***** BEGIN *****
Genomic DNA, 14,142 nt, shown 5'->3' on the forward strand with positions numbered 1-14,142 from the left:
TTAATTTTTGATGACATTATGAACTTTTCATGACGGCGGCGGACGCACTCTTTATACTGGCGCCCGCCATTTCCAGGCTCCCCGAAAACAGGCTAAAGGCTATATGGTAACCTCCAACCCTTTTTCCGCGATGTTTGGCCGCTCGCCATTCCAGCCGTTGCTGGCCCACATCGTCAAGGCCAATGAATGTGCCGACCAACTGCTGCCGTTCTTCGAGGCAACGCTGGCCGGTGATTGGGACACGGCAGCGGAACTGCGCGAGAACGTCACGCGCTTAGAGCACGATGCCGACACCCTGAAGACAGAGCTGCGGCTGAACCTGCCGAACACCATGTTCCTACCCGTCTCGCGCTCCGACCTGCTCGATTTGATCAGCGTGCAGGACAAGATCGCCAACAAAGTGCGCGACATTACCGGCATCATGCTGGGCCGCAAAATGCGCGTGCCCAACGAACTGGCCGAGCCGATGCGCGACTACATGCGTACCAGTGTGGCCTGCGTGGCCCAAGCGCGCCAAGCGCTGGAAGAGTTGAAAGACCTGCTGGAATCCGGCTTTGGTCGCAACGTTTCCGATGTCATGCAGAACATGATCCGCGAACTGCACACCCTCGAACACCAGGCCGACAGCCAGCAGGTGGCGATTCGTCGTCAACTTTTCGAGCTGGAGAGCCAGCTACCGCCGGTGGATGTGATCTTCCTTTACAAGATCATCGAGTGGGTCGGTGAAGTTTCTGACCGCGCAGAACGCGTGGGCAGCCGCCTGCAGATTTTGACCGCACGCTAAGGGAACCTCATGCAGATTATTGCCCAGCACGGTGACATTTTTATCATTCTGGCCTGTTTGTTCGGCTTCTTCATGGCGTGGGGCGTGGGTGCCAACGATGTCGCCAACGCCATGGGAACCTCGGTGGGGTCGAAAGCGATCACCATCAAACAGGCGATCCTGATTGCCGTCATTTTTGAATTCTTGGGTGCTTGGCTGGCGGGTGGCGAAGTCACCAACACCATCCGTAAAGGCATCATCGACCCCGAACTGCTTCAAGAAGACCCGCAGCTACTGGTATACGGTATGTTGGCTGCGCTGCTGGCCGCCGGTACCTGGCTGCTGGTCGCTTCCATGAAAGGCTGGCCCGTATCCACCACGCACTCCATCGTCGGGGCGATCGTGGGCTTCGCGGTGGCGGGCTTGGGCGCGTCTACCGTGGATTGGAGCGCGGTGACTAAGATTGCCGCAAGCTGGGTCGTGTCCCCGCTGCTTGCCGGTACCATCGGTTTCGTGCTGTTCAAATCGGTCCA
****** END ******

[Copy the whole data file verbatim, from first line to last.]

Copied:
Genomic DNA, 14,142 nt, shown 5'->3' on the forward strand with positions numbered 1-14,142 from the left:
TTAATTTTTGATGACATTATGAACTTTTCATGACGGCGGCGGACGCACTCTTTATACTGGCGCCCGCCATTTCCAGGCTCCCCGAAAACAGGCTAAAGGCTATATGGTAACCTCCAACCCTTTTTCCGCGATGTTTGGCCGCTCGCCATTCCAGCCGTTGCTGGCCCACATCGTCAAGGCCAATGAATGTGCCGACCAACTGCTGCCGTTCTTCGAGGCAACGCTGGCCGGTGATTGGGACACGGCAGCGGAACTGCGCGAGAACGTCACGCGCTTAGAGCACGATGCCGACACCCTGAAGACAGAGCTGCGGCTGAACCTGCCGAACACCATGTTCCTACCCGTCTCGCGCTCCGACCTGCTCGATTTGATCAGCGTGCAGGACAAGATCGCCAACAAAGTGCGCGACATTACCGGCATCATGCTGGGCCGCAAAATGCGCGTGCCCAACGAACTGGCCGAGCCGATGCGCGACTACATGCGTACCAGTGTGGCCTGCGTGGCCCAAGCGCGCCAAGCGCTGGAAGAGTTGAAAGACCTGCTGGAATCCGGCTTTGGTCGCAACGTTTCCGATGTCATGCAGAACATGATCCGCGAACTGCACACCCTCGAACACCAGGCCGACAGCCAGCAGGTGGCGATTCGTCGTCAACTTTTCGAGCTGGAGAGCCAGCTACCGCCGGTGGATGTGATCTTCCTTTACAAGATCATCGAGTGGGTCGGTGAAGTTTCTGACCGCGCAGAACGCGTGGGCAGCCGCCTGCAGATTTTGACCGCACGCTAAGGGAACCTCATGCAGATTATTGCCCAGCACGGTGACATTTTTATCATTCTGGCCTGTTTGTTCGGCTTCTTCATGGCGTGGGGCGTGGGTGCCAACGATGTCGCCAACGCCATGGGAACCTCGGTGGGGTCGAAAGCGATCACCATCAAACAGGCGATCCTGATTGCCGTCATTTTTGAATTCTTGGGTGCTTGGCTGGCGGGTGGCGAAGTCACCAACACCATCCGTAAAGGCATCATCGACCCCGAACTGCTTCAAGAAGACCCGCAGCTACTGGTATACGGTATGTTGGCTGCGCTGCTGGCCGCCGGTACCTGGCTGCTGGTCGCTTCCATGAAAGGCTGGCCCGTATCCACCACGCACTCCATCGTCGGGGCGATCGTGGGCTTCGCGGTGGCGGGCTTGGGCGCGTCTACCGTGGATTGGAGCGCGGTGACTAAGATTGCCGCAAGCTGGGTCGTGTCCCCGCTGCTTGCCGGTACCATCGGTTTCGTGCTGTTCAAATCGGTCCA